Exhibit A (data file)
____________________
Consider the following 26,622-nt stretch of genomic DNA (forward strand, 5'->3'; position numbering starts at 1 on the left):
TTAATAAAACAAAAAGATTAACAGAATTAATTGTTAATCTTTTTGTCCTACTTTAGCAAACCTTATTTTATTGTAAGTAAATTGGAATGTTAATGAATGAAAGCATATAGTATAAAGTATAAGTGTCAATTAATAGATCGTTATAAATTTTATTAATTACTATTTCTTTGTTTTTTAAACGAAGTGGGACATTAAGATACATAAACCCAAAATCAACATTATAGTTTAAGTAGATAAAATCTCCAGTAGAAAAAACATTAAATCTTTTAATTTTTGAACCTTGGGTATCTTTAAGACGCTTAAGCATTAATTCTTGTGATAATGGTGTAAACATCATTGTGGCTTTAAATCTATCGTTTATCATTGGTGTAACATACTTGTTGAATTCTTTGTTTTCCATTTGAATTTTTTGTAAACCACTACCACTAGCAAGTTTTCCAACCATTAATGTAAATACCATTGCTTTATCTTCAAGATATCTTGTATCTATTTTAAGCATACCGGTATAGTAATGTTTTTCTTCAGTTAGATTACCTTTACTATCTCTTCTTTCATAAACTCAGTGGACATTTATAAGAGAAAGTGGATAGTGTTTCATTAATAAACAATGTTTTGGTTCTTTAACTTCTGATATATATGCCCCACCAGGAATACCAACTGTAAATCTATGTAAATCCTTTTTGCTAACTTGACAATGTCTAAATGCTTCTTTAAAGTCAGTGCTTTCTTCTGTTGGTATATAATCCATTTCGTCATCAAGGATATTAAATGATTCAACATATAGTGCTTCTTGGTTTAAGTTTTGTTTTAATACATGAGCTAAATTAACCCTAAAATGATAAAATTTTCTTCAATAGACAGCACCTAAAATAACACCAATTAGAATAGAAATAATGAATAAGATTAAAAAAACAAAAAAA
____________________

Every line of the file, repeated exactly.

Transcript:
Consider the following 26,622-nt stretch of genomic DNA (forward strand, 5'->3'; position numbering starts at 1 on the left):
TTAATAAAACAAAAAGATTAACAGAATTAATTGTTAATCTTTTTGTCCTACTTTAGCAAACCTTATTTTATTGTAAGTAAATTGGAATGTTAATGAATGAAAGCATATAGTATAAAGTATAAGTGTCAATTAATAGATCGTTATAAATTTTATTAATTACTATTTCTTTGTTTTTTAAACGAAGTGGGACATTAAGATACATAAACCCAAAATCAACATTATAGTTTAAGTAGATAAAATCTCCAGTAGAAAAAACATTAAATCTTTTAATTTTTGAACCTTGGGTATCTTTAAGACGCTTAAGCATTAATTCTTGTGATAATGGTGTAAACATCATTGTGGCTTTAAATCTATCGTTTATCATTGGTGTAACATACTTGTTGAATTCTTTGTTTTCCATTTGAATTTTTTGTAAACCACTACCACTAGCAAGTTTTCCAACCATTAATGTAAATACCATTGCTTTATCTTCAAGATATCTTGTATCTATTTTAAGCATACCGGTATAGTAATGTTTTTCTTCAGTTAGATTACCTTTACTATCTCTTCTTTCATAAACTCAGTGGACATTTATAAGAGAAAGTGGATAGTGTTTCATTAATAAACAATGTTTTGGTTCTTTAACTTCTGATATATATGCCCCACCAGGAATACCAACTGTAAATCTATGTAAATCCTTTTTGCTAACTTGACAATGTCTAAATGCTTCTTTAAAGTCAGTGCTTTCTTCTGTTGGTATATAATCCATTTCGTCATCAAGGATATTAAATGATTCAACATATAGTGCTTCTTGGTTTAAGTTTTGTTTTAATACATGAGCTAAATTAACCCTAAAATGATAAAATTTTCTTCAATAGACAGCACCTAAAATAACACCAATTAGAATAGAAATAATGAATAAGATTAAAAAAACAAAAAAA